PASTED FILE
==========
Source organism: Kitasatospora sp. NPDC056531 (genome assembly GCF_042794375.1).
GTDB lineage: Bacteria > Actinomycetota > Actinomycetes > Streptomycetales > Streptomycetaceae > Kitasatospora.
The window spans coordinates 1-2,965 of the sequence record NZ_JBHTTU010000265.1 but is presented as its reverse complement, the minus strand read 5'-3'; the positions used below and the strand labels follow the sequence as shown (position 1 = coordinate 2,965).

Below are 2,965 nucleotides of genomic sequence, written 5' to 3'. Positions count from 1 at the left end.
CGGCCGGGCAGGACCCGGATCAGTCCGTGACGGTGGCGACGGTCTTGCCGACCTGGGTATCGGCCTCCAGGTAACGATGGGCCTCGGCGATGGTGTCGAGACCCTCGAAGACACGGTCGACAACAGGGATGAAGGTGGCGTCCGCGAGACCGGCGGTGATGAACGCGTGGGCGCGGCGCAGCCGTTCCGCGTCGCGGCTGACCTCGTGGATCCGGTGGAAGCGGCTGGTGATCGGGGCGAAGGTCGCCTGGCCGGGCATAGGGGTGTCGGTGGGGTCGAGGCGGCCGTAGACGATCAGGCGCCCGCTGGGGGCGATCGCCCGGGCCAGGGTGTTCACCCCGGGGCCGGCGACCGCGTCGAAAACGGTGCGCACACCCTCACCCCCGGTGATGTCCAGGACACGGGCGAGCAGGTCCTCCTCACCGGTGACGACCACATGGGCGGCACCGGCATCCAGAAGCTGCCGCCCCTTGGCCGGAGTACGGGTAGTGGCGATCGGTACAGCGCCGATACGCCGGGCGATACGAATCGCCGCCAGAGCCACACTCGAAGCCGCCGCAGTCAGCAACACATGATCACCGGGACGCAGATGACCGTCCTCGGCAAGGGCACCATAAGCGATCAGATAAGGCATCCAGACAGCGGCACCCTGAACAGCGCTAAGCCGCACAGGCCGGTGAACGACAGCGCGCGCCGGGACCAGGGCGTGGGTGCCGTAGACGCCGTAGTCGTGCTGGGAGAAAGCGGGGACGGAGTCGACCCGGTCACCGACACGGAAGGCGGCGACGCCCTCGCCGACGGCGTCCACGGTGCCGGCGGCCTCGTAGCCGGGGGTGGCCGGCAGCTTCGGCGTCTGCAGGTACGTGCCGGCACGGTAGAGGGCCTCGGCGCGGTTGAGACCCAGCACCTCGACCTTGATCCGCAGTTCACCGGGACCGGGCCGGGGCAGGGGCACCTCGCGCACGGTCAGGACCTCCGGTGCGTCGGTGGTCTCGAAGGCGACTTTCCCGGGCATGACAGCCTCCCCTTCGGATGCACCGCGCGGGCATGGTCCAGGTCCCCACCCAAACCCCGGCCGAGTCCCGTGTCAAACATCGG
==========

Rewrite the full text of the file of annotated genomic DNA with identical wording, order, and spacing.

Source organism: Kitasatospora sp. NPDC056531 (genome assembly GCF_042794375.1).
GTDB lineage: Bacteria > Actinomycetota > Actinomycetes > Streptomycetales > Streptomycetaceae > Kitasatospora.
The window spans coordinates 1-2,965 of the sequence record NZ_JBHTTU010000265.1 but is presented as its reverse complement, the minus strand read 5'-3'; the positions used below and the strand labels follow the sequence as shown (position 1 = coordinate 2,965).

Below are 2,965 nucleotides of genomic sequence, written 5' to 3'. Positions count from 1 at the left end.
CGGCCGGGCAGGACCCGGATCAGTCCGTGACGGTGGCGACGGTCTTGCCGACCTGGGTATCGGCCTCCAGGTAACGATGGGCCTCGGCGATGGTGTCGAGACCCTCGAAGACACGGTCGACAACAGGGATGAAGGTGGCGTCCGCGAGACCGGCGGTGATGAACGCGTGGGCGCGGCGCAGCCGTTCCGCGTCGCGGCTGACCTCGTGGATCCGGTGGAAGCGGCTGGTGATCGGGGCGAAGGTCGCCTGGCCGGGCATAGGGGTGTCGGTGGGGTCGAGGCGGCCGTAGACGATCAGGCGCCCGCTGGGGGCGATCGCCCGGGCCAGGGTGTTCACCCCGGGGCCGGCGACCGCGTCGAAAACGGTGCGCACACCCTCACCCCCGGTGATGTCCAGGACACGGGCGAGCAGGTCCTCCTCACCGGTGACGACCACATGGGCGGCACCGGCATCCAGAAGCTGCCGCCCCTTGGCCGGAGTACGGGTAGTGGCGATCGGTACAGCGCCGATACGCCGGGCGATACGAATCGCCGCCAGAGCCACACTCGAAGCCGCCGCAGTCAGCAACACATGATCACCGGGACGCAGATGACCGTCCTCGGCAAGGGCACCATAAGCGATCAGATAAGGCATCCAGACAGCGGCACCCTGAACAGCGCTAAGCCGCACAGGCCGGTGAACGACAGCGCGCGCCGGGACCAGGGCGTGGGTGCCGTAGACGCCGTAGTCGTGCTGGGAGAAAGCGGGGACGGAGTCGACCCGGTCACCGACACGGAAGGCGGCGACGCCCTCGCCGACGGCGTCCACGGTGCCGGCGGCCTCGTAGCCGGGGGTGGCCGGCAGCTTCGGCGTCTGCAGGTACGTGCCGGCACGGTAGAGGGCCTCGGCGCGGTTGAGACCCAGCACCTCGACCTTGATCCGCAGTTCACCGGGACCGGGCCGGGGCAGGGGCACCTCGCGCACGGTCAGGACCTCCGGTGCGTCGGTGGTCTCGAAGGCGACTTTCCCGGGCATGACAGCCTCCCCTTCGGATGCACCGCGCGGGCATGGTCCAGGTCCCCACCCAAACCCCGGCCGAGTCCCGTGTCAAACATCGG